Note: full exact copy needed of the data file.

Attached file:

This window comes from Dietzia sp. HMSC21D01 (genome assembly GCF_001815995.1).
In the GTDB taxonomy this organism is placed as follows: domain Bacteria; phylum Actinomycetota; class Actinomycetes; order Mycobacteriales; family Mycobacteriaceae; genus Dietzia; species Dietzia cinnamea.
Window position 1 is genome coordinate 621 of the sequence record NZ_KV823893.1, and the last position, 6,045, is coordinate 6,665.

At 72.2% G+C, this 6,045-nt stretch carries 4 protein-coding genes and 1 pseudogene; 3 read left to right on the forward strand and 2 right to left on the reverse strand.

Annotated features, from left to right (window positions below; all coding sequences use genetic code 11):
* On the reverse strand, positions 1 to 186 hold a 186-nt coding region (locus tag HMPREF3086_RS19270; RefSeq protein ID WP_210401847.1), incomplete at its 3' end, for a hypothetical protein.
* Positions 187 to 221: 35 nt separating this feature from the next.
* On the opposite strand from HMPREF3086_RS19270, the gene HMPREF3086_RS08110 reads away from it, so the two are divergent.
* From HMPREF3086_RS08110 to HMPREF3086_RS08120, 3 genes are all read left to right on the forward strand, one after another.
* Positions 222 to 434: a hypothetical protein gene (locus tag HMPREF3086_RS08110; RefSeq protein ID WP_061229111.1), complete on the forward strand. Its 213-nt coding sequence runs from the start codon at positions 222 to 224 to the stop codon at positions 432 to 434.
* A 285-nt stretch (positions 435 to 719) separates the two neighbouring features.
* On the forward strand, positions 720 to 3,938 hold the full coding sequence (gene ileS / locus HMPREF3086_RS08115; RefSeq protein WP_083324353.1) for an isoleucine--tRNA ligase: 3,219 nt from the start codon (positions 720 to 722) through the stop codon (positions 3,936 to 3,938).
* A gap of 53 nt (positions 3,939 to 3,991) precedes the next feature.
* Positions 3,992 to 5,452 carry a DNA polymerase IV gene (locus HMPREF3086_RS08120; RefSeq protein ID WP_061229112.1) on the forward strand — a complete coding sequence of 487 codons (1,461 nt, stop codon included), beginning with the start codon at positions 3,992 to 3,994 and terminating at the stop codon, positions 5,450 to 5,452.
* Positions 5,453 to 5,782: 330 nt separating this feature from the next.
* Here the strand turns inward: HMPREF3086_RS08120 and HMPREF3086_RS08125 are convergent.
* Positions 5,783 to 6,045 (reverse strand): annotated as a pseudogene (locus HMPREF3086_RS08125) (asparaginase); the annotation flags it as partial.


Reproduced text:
This window comes from Dietzia sp. HMSC21D01 (genome assembly GCF_001815995.1).
In the GTDB taxonomy this organism is placed as follows: domain Bacteria; phylum Actinomycetota; class Actinomycetes; order Mycobacteriales; family Mycobacteriaceae; genus Dietzia; species Dietzia cinnamea.
Window position 1 is genome coordinate 621 of the sequence record NZ_KV823893.1, and the last position, 6,045, is coordinate 6,665.

At 72.2% G+C, this 6,045-nt stretch carries 4 protein-coding genes and 1 pseudogene; 3 read left to right on the forward strand and 2 right to left on the reverse strand.

Annotated features, from left to right (window positions below; all coding sequences use genetic code 11):
* On the reverse strand, positions 1 to 186 hold a 186-nt coding region (locus tag HMPREF3086_RS19270; RefSeq protein ID WP_210401847.1), incomplete at its 3' end, for a hypothetical protein.
* Positions 187 to 221: 35 nt separating this feature from the next.
* On the opposite strand from HMPREF3086_RS19270, the gene HMPREF3086_RS08110 reads away from it, so the two are divergent.
* From HMPREF3086_RS08110 to HMPREF3086_RS08120, 3 genes are all read left to right on the forward strand, one after another.
* Positions 222 to 434: a hypothetical protein gene (locus tag HMPREF3086_RS08110; RefSeq protein ID WP_061229111.1), complete on the forward strand. Its 213-nt coding sequence runs from the start codon at positions 222 to 224 to the stop codon at positions 432 to 434.
* A 285-nt stretch (positions 435 to 719) separates the two neighbouring features.
* On the forward strand, positions 720 to 3,938 hold the full coding sequence (gene ileS / locus HMPREF3086_RS08115; RefSeq protein WP_083324353.1) for an isoleucine--tRNA ligase: 3,219 nt from the start codon (positions 720 to 722) through the stop codon (positions 3,936 to 3,938).
* A gap of 53 nt (positions 3,939 to 3,991) precedes the next feature.
* Positions 3,992 to 5,452 carry a DNA polymerase IV gene (locus HMPREF3086_RS08120; RefSeq protein ID WP_061229112.1) on the forward strand — a complete coding sequence of 487 codons (1,461 nt, stop codon included), beginning with the start codon at positions 3,992 to 3,994 and terminating at the stop codon, positions 5,450 to 5,452.
* Positions 5,453 to 5,782: 330 nt separating this feature from the next.
* Here the strand turns inward: HMPREF3086_RS08120 and HMPREF3086_RS08125 are convergent.
* Positions 5,783 to 6,045 (reverse strand): annotated as a pseudogene (locus HMPREF3086_RS08125) (asparaginase); the annotation flags it as partial.